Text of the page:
Investigation reveals yet another Pegasus spyware hack.
In the continuing investigation of abuses of NSO Group’s controversial Pegasus surveillance software, Front Line Defenders and Citizen Lab say evidence indicates that the iPhone of Award-winning journalist and activist Suhair Jaradat was hacked with the spyware in December, mere weeks after Apple filed a lawsuit seeking an injunction banning NSO from hacking its devices. TechCrunch explains that a threat actor impersonating a popular anti-government critic sent Jaradat a WhatsApp message containing links to the Pegasus spyware, allowing her iPhone to be hacked several times. A spokesperson for the Jordanian Embassy in Washington, DC denied the allegations, stating that Jordan “has not cooperated with any agents with the aim of spying on citizens’ phones or censoring their calls."
Cash App broker data breach caused by ex-employee.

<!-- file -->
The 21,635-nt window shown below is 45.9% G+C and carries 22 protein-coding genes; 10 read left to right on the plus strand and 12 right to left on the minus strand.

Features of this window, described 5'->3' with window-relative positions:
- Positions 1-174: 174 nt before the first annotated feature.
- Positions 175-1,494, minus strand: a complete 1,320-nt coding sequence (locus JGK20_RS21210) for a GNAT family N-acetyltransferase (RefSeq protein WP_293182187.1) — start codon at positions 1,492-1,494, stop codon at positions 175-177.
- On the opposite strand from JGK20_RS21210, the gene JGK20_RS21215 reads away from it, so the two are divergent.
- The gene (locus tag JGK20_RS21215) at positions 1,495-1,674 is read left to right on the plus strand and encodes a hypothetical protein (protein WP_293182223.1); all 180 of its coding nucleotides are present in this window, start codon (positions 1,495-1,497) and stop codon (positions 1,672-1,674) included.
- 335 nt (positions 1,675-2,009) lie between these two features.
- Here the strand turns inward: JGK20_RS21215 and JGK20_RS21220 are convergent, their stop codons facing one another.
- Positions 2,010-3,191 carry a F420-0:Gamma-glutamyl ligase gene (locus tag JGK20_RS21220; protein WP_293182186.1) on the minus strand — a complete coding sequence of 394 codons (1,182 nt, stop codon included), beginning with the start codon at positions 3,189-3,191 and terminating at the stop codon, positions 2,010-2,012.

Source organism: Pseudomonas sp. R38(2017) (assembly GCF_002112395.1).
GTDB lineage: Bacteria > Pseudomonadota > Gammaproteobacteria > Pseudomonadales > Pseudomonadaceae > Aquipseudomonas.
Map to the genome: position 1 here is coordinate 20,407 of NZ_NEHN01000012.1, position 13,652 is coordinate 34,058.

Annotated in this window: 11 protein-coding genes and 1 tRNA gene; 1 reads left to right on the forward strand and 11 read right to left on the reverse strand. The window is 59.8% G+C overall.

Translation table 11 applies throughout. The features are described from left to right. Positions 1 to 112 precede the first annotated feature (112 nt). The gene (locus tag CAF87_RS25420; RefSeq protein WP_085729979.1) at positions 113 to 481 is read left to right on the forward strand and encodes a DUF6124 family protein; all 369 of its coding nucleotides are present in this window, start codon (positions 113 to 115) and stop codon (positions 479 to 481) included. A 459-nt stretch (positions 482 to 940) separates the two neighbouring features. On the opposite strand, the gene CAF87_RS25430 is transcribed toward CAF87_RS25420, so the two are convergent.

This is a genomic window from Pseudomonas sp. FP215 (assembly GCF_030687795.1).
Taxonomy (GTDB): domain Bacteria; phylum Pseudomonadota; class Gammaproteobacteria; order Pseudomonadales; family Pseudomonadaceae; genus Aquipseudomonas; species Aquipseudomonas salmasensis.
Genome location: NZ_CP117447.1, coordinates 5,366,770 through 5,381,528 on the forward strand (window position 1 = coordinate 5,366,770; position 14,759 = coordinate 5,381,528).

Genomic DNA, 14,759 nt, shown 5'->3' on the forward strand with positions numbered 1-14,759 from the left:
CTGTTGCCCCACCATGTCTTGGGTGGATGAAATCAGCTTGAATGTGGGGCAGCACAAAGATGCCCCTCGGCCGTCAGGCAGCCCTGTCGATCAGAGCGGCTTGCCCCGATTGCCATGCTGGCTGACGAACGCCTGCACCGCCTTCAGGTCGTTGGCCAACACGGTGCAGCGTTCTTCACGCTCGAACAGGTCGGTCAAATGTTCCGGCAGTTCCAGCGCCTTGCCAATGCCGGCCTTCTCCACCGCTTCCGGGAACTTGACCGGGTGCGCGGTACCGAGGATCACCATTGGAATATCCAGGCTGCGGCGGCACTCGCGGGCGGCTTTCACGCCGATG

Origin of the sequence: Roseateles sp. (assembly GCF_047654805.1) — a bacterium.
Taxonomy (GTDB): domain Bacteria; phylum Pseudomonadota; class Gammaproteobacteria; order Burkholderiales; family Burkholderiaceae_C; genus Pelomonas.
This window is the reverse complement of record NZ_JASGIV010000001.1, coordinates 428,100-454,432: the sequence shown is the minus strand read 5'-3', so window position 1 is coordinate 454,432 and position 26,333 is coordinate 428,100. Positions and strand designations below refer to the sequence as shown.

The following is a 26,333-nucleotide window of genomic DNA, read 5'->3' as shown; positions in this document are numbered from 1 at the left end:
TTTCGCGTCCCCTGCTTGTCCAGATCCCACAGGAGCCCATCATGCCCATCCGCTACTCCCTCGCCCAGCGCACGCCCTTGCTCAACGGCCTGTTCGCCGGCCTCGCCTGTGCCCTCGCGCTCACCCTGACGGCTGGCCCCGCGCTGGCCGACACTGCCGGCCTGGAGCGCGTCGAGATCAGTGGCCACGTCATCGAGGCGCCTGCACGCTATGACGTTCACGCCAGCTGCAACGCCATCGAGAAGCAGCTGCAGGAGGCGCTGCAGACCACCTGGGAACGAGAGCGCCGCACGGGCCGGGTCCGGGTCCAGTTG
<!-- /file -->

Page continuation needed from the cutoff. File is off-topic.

SecurityWeek reports that US financial services and digital payments company Block, Inc. (formerly known as Square) yesterday disclosed that the December data breach of its Cash App investment platform was caused by an ex-employee who stole brokerage data. "Our security team recently determined that a former employee downloaded certain Cash App Investing reports that contained some customer information. While this employee had regular access to these reports as part of their past job responsibilities, in this instance these reports were accessed without permission after their employment ended," the company stated in an SEC filing. The company has not explained why the former employee retained access to the sensitive financial data (which included brokerage account numbers, names, portfolio values, and holdings for one trading day) after leaving the company, and has also not disclosed how many customers were impacted, though the filing says 8.2 million users are being notified about the incident. Cash App spokesperson Danika Owsley told TechCrunch, “Upon discovery, we took steps to remediate this issue and launched an investigation with the help of a leading forensics firm. We know how these reports were accessed, and we have notified law enforcement. In addition, we continue to review and strengthen administrative and technical safeguards to protect information.”